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Homeschooling Surging in America

Thanks largely to the pandemic, many more parents are suddenly opting to homeschool their children, even as schools plan to resume in-person classes. Among the top reasons given for the move: children with special educational needs, those seeking a faith-based curriculum, and those who believe their local schools are flawed. The common denominator: They tried homeschooling on what they thought was a temporary basis due to the pandemic and found it beneficial to their children.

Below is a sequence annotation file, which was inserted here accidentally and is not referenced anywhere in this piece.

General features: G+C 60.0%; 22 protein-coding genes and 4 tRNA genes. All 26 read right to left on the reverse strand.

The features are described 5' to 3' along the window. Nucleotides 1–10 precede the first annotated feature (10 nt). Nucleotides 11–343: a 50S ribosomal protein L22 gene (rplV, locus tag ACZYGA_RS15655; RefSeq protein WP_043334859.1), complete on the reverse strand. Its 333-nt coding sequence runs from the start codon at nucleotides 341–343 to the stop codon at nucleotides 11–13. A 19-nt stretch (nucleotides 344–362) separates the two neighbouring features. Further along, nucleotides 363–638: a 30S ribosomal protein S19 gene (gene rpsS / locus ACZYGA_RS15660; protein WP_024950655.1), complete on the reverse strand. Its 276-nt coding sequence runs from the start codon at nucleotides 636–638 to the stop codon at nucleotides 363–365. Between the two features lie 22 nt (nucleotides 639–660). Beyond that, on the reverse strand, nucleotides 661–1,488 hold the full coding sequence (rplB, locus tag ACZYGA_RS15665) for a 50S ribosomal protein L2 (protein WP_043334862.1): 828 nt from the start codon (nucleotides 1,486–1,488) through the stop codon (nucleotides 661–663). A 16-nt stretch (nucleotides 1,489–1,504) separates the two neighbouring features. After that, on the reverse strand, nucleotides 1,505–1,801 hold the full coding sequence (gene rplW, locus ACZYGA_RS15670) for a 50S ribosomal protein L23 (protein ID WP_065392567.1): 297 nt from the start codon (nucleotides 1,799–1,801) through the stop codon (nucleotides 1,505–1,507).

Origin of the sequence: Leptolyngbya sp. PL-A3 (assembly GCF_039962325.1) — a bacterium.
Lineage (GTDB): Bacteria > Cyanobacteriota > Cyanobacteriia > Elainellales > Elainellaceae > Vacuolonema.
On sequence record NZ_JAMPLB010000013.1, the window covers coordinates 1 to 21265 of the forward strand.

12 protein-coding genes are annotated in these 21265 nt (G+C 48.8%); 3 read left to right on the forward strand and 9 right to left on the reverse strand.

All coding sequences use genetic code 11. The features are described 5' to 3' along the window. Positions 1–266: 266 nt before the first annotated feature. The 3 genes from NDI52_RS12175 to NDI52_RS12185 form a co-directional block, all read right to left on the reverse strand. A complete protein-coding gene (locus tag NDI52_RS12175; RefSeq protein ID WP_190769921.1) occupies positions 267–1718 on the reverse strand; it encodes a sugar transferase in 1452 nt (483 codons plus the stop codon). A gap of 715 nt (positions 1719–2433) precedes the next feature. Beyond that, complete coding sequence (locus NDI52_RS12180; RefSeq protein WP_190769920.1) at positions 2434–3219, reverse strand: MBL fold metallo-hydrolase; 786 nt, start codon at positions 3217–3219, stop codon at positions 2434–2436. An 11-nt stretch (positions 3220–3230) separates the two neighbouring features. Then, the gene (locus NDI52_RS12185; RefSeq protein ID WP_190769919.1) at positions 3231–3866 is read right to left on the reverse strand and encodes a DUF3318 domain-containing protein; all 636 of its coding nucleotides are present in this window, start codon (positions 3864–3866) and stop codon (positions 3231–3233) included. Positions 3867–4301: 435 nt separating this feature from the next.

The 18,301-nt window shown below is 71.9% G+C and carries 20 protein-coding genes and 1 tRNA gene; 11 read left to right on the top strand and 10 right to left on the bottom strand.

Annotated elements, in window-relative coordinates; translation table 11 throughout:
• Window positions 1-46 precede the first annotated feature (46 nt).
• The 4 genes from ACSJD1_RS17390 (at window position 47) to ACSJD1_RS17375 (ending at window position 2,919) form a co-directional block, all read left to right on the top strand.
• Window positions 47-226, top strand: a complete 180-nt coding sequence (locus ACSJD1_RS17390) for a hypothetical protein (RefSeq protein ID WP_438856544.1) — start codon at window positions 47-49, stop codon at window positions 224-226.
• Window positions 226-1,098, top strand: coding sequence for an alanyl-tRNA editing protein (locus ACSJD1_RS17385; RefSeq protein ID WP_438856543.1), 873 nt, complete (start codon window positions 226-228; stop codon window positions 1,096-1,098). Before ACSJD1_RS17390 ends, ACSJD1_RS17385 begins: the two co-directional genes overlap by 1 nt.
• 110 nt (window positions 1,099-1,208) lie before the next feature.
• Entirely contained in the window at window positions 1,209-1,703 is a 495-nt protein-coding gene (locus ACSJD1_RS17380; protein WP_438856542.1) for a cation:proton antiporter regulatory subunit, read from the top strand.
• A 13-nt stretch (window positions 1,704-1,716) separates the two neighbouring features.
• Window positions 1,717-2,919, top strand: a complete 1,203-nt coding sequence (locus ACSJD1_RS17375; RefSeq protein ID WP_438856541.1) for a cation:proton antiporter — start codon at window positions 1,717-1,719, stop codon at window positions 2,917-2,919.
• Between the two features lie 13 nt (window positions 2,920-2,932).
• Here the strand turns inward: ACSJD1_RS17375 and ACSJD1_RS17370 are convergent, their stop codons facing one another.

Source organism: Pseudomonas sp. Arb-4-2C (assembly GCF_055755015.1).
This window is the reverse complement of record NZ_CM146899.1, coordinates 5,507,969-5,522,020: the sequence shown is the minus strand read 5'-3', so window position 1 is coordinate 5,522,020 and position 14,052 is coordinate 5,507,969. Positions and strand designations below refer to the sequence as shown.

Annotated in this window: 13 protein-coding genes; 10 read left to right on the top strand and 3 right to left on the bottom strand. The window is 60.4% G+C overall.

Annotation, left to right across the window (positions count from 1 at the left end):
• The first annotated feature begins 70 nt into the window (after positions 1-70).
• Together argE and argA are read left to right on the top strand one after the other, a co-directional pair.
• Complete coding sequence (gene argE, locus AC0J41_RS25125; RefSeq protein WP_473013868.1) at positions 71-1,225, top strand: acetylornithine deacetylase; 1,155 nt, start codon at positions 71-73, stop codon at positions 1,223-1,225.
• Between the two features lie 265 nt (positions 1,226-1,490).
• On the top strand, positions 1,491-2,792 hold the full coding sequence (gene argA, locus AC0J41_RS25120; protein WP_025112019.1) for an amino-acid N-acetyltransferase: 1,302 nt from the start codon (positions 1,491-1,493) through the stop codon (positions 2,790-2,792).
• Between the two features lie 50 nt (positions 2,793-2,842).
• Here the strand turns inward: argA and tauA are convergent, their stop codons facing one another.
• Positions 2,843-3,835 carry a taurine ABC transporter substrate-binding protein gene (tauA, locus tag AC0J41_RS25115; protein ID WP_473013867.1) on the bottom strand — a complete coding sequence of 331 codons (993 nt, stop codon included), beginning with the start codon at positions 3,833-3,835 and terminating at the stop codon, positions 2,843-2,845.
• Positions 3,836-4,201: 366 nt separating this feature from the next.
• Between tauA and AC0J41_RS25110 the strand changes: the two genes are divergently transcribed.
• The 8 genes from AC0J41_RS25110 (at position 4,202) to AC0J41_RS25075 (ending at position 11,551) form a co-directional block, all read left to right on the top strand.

Danielle King of Randolph, Vermont, whose 7-year-old daughter Zoë thrived with the flexible, one-on-one instruction noted, "That's one of the silver linings of the pandemic - I don't think we would have chosen to homeschool otherwise." Her curriculum has included literature, anatomy, even archaeology, enlivened by outdoor excursions to search for fossils.

The surge has been confirmed by the U.S. Census Bureau, which reported in March that the rate of households homeschooling their children rose to 11% by September 2020, more than doubling from 5.4% just six months earlier. Black households saw the largest jump; their homeschooling rate rose from 3.3% in the spring of 2020 to 16.1% in the fall.